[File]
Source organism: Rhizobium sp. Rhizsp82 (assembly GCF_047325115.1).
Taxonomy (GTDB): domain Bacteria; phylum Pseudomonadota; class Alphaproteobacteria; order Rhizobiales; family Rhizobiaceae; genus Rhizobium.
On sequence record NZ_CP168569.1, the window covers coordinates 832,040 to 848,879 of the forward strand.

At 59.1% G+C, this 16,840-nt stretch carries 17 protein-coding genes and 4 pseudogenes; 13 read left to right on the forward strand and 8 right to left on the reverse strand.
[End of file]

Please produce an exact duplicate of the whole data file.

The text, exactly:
Source organism: Rhizobium sp. Rhizsp82 (assembly GCF_047325115.1).
Taxonomy (GTDB): domain Bacteria; phylum Pseudomonadota; class Alphaproteobacteria; order Rhizobiales; family Rhizobiaceae; genus Rhizobium.
On sequence record NZ_CP168569.1, the window covers coordinates 832,040 to 848,879 of the forward strand.

At 59.1% G+C, this 16,840-nt stretch carries 17 protein-coding genes and 4 pseudogenes; 13 read left to right on the forward strand and 8 right to left on the reverse strand.